Malcolm X: The African-American Civil Rights Movement

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During the African-American civil rights movement from 1950 to 1968, the majority of activists supported integration and equal rights. Among the numerous advocates was Malcolm X; however, unlike other activists, Malcolm X disagreed with integration and viewed everyone else’s advocating of “civil rights” as mere tokenism. As a result of his supposed animosity towards both white people and black people, Malcolm X receives constant backlash and criticism. Although Malcolm X concludes that people should be respected regardless of color, his ultimate view of race contrasts with his view prior to traveling abroad. Through claims of value and policy, Malcolm X argues that the race problem in America derives from the societal structure rather than …show more content…
Malcolm X specifically comes to this conclusion once he starts to learn about Islam. During his time in the Norfolk Prison Colony, Malcolm X learns through his family members that Islam is the “natural religion for the black man” (158). As Malcolm X takes up Islam, he starts to focus on spreading the religion to other black inmates. When he teaches Mr. Muhammad’s lessons to the black inmates, Malcolm X would “keep close watch on how each one reacted” (186). He continues by saying, “I never knew when some brainwashed black imp... would nod at me and then go running to tell the white man. When one was ripe–and I could tell–then away from the rest, I’d drop it on him, what Mr. Muhammad taught: ‘The white man is the devil’” (186). Malcolm X’s most emphasized view on race prior to his travels is “the white man is the devil”. Although this specific view can be interpreted as a claim of fact, it is also a claim of value in that he establishes that white people are evil. Malcolm X supports this claim by telling the black inmates about how white people “had completely erased the slaves’ past….there had been a conspiracy down through the generations to keep the truth from black men” (186). By depicting the white people as the perpetrators behind the expunging of black slaves’ history, Malcolm X further supports his …show more content…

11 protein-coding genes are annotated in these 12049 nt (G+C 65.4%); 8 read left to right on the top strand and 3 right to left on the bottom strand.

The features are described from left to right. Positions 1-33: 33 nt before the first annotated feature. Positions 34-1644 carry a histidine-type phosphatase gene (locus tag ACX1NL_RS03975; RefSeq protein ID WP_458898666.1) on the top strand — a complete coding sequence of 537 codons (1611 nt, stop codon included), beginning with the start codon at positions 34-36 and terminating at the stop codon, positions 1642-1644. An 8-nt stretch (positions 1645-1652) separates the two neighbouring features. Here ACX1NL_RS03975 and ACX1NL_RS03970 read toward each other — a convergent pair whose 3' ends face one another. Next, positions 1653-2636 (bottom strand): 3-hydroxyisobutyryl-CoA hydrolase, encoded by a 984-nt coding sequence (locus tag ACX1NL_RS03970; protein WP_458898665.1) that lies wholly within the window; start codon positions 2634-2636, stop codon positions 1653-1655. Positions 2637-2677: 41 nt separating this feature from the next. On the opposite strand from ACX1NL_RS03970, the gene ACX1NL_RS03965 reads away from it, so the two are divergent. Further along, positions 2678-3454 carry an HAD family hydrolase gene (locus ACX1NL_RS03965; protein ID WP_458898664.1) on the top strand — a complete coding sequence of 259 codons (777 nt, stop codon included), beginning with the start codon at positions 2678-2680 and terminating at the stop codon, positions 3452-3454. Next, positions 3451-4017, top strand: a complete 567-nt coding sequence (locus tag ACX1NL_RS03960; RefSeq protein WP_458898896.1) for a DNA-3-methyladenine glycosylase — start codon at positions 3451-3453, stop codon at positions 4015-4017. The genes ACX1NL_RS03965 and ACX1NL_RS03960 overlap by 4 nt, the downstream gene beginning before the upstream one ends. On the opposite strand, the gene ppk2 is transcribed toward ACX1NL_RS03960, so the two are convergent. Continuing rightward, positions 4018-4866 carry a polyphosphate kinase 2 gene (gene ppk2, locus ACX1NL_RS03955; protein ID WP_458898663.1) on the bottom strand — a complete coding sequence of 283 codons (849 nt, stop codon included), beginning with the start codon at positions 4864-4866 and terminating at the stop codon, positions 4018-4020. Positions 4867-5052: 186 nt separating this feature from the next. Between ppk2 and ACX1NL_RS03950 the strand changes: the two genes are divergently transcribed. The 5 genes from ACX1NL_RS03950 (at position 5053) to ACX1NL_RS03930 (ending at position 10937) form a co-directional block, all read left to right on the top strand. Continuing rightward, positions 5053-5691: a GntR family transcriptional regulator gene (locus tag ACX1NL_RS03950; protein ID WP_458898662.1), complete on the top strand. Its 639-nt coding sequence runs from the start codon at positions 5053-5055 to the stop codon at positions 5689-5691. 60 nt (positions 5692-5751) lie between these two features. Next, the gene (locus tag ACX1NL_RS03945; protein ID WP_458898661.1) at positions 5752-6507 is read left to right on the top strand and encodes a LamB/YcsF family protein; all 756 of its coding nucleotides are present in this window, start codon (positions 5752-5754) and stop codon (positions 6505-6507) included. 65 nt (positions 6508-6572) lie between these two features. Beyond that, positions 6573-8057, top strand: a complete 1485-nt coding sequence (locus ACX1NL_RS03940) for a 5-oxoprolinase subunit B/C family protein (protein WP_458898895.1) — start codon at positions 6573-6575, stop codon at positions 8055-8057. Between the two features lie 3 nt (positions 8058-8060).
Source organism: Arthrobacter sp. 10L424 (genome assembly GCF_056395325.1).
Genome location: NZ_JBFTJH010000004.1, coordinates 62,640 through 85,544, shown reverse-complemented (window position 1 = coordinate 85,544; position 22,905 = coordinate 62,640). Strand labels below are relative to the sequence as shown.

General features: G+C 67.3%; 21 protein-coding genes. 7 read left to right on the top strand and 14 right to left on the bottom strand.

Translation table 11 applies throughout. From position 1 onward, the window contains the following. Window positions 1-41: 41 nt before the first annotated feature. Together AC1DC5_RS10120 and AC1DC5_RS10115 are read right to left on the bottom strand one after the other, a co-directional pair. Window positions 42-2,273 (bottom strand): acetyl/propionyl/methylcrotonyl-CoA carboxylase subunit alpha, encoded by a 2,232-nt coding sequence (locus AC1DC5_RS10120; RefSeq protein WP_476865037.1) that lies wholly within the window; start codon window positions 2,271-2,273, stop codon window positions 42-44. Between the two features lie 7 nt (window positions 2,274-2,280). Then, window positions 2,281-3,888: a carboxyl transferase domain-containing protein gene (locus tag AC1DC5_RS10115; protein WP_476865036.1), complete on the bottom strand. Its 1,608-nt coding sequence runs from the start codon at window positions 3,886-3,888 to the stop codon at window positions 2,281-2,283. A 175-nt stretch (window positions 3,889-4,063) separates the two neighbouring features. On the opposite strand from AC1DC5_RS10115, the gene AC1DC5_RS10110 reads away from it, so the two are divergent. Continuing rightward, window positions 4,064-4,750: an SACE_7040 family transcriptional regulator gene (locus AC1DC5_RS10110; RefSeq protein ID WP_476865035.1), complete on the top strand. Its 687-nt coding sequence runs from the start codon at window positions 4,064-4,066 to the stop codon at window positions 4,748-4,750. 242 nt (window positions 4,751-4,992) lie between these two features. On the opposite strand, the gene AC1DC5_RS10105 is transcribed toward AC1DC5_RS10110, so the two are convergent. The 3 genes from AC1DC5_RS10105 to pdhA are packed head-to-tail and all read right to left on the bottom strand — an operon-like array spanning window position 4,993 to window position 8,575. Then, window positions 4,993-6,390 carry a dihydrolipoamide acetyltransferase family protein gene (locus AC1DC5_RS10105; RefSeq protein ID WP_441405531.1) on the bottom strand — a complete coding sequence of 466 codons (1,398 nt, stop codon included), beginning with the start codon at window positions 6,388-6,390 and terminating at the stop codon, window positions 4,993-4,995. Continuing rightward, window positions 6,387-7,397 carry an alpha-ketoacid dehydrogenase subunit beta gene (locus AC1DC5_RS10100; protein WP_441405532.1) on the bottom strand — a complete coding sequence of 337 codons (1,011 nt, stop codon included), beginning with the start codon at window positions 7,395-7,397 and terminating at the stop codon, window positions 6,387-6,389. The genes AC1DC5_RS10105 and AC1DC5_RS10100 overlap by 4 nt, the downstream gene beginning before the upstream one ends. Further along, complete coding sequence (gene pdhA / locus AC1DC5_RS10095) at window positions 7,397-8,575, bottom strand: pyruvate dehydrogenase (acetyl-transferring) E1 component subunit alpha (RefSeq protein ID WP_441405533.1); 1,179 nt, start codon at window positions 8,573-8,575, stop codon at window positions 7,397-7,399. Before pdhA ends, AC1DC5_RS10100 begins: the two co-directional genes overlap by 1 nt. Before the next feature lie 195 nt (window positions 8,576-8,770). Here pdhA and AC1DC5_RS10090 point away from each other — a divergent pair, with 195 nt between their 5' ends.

Before taking the Hajj and traveling abroad, Malcolm X establishes his claim of value regarding the white people by claiming that they are “devils” that caused the race problem. While believing this, Malcolm X also focuses his claim of policy on the expansion of the Nation of Islam. He promotes his claim of policy that encourages black people to join the Nation of Islam through his claims of value by emphasizing the wrongdoings of the white people against slaves that make the white man a “devil”. However, after Malcolm X travels to several different countries in Africa and takes the Hajj, he shows a change in both his claim of value and claim of policy. His new claim of value accuses the American societal structure of being evil rather than the white people themselves. As a result of his belief regarding the American societal structure, Malcolm X claims that the black people should bring their case to the international audience. In other words, Malcolm X goes from focusing on the supposed wickedness of the white man and need to expand the Nation of Islam, to ultimately believing that the societal structure is evil, and that the black people need to take

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